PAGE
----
WARNING: Spoilers ahead for Star Wars: The Last Jedi. So do not read further until you have seen the film.
What a difference a week makes. Before the premiere of Star Wars: The Last Jedi, fan excitement was at a fever pitch. The prospect of having our questions finally answered and seeing Luke Skywalker back in action was every Star Wars fan's dream. All of this under the guiding hand of Rian Johnson, a filmmaker with legit indie cred who wouldn't just ape Empire Strikes Back. It seemed too good to be true, and for some, it was. Star Wars: The Last Jedi has proven extremely divisive among the fanbase. Fans unhappy with the film have taken their frustration out with negative user reviews online. This fan reaction has proven to be quite the story, and Disney president of theatrical distribution, Dave Hollis, responded to this, saying:
Rian Johnson, the cast, and the Lucasfilm team have delivered an experience that is totally Star Wars yet at the same time fresh, unexpected and new. That makes this a Star Wars film like audiences have never seen -- it's got people talking, puzzling over its mysteries, and it's a lot to take in, and we see that as all positive, that should help set the film up for great word-of-mouth and repeat viewing as we enter the lucrative holiday period.
If Dave Hollis is correct about one thing in his statement to Deadline, it's that The Last Jedi does indeed have people talking. Good or bad, vocal reactions are a sign of investment in the franchise. But I do wonder if Disney had any inkling that this reaction was coming. The studio was clearly confident in the film and let Rian Johnson put his vision on screen without meddling with it. Lucasfilm enjoyed The Last Jedi and working with Rian Johnson enough to award him the captain's chair on an all-new trilogy. While Disney is enjoying a huge box office success, it is undoubtedly paying close attention to this reaction to the film. Star Wars is the crown jewel of Disney's corporate portfolio, and a negative fan reaction to a saga film will not go unnoticed.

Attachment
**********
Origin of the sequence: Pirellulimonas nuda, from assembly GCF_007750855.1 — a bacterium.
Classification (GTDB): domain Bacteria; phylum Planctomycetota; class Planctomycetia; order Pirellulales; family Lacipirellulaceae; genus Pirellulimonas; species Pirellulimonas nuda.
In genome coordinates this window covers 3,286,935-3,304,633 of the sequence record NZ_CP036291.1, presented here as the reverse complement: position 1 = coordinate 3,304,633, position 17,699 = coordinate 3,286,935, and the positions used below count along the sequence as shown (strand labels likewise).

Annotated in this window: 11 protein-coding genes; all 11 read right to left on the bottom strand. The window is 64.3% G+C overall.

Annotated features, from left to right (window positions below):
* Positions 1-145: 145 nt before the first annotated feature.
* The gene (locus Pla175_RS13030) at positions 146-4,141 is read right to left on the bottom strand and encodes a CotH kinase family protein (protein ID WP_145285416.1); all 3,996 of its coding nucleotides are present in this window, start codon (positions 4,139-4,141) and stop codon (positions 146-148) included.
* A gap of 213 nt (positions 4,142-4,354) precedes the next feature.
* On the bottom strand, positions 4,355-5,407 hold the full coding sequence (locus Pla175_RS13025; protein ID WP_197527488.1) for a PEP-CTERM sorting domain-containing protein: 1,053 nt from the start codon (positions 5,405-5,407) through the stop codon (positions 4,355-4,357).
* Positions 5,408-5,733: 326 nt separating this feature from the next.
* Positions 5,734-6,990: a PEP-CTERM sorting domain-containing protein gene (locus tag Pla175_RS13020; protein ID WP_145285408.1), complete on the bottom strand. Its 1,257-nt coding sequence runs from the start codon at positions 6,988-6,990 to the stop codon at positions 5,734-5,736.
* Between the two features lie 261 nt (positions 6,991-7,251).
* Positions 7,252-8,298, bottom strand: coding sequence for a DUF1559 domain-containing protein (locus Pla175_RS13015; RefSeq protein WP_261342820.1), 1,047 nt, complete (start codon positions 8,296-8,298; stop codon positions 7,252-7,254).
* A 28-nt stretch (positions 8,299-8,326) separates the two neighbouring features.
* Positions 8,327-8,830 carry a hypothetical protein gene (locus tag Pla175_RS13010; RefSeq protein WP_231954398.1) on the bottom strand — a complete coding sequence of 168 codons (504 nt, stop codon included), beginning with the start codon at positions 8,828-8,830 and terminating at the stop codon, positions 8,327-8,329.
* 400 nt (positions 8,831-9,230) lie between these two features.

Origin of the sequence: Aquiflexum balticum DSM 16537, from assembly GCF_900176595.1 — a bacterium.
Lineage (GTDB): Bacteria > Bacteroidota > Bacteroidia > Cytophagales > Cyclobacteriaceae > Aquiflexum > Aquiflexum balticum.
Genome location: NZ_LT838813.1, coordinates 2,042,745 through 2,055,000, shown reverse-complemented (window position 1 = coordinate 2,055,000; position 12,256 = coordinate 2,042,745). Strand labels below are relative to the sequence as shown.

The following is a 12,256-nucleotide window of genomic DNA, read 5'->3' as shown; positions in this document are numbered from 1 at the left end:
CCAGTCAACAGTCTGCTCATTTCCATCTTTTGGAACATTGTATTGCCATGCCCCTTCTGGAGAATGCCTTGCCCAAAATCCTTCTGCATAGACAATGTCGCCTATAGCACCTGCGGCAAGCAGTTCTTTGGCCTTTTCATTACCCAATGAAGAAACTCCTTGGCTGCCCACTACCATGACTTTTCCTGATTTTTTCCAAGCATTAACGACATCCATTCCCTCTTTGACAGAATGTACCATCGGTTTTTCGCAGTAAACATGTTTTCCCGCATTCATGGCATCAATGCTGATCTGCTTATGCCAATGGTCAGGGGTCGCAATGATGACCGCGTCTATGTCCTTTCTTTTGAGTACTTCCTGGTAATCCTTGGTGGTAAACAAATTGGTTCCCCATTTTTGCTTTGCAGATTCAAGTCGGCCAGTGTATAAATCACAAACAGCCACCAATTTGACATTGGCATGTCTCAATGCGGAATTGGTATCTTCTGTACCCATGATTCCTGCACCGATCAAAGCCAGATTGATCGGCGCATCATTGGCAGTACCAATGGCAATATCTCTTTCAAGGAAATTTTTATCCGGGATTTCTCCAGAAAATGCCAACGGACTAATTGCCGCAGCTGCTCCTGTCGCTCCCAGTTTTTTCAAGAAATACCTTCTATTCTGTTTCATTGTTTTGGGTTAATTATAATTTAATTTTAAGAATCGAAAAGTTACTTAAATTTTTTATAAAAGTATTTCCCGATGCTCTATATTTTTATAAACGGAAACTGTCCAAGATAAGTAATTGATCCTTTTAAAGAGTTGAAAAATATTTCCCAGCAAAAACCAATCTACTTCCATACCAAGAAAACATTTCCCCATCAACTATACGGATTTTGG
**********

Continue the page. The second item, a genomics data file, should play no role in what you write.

This is a Star Wars film unlike any we have seen, and for some fans, it is simply a bridge too far. The Last Jedi is a lot to take in, and while some may find it takes the franchise in a fresh and bold new direction, others feel it has lost its identity. We have written about the biggest complaints Star Wars fans have with the film, and I imagine we will be discussing this until Episode IX hits. There is simply a lot to unpack with this issue. The first thing to consider is that The Last Jedi has an 'A' CinemaScore and an overall positive 89% ComScore. These are audience exit polls that are statistically accumulated and conducted scientifically. So these numbers are not influenced by online silliness. Now of course those leaving the theater on opening weekend are the most likely to be enthusiastic about a film and to rate it highly. That's why low CinemaScores are so rare. The film is also a critical darling with a 93% certified fresh rating on Rotten Tomatoes.
Where things get murky is when it comes to user scores. The Last Jedi has a 5 user score on Metacritic and a 7.9 on IMDB. The Audience Score on Rotten Tomatoes is 56%, although that may not be legit. It is important to note here that as far as these user scores are concerned, most people don't take time to go online and make their voice heard unless they have a very strong opinion on the film. The average moviegoer is not the kind of person who reads movie news or votes on Rotten Tomatoes. Those who are upset and disappointed in the film are the most likely to vote it down in user reviews. So it is likely that the mixed user reviews are in large part due to a small, but vocal, online contingent.
There is no good answer here and no pleasing everyone. Some say The Force Awakens was too much of a rehash and other say The Last Jedi is too different from Star Wars. Certain fans don't want cookie cutter studio fare, but when the studio is hands off, they reject an auteur's vision of Star Wars. Many of the complaints stem from the fact that J.J. Abrams and Lucasfilm had no roadmap. But then again, George Lucas didn't have a three-movie plan for the original saga either, and fans like those alright. Rian Johnson didn't have to answer the questions fans have been debating for two years because there were no answers. There was no firm answer to Snoke's identity or Rey's lineage. Rian Johnson's film wasn't concerned with giving concrete answers to our questions. Every choice that was made was done so to inform character and not to validate fan theories or build mystery boxes to be opened in Episode IX.
SPOILERS: Star Wars: The Last Jedi Ending - What Happens And What It Means
I'm sure we will be debating this film for years to come. It's always best to give something a second viewing before forming a final opinion. Star Wars: The Last Jedi is in theaters now. After you've seen the film, come back and let us know what you thought.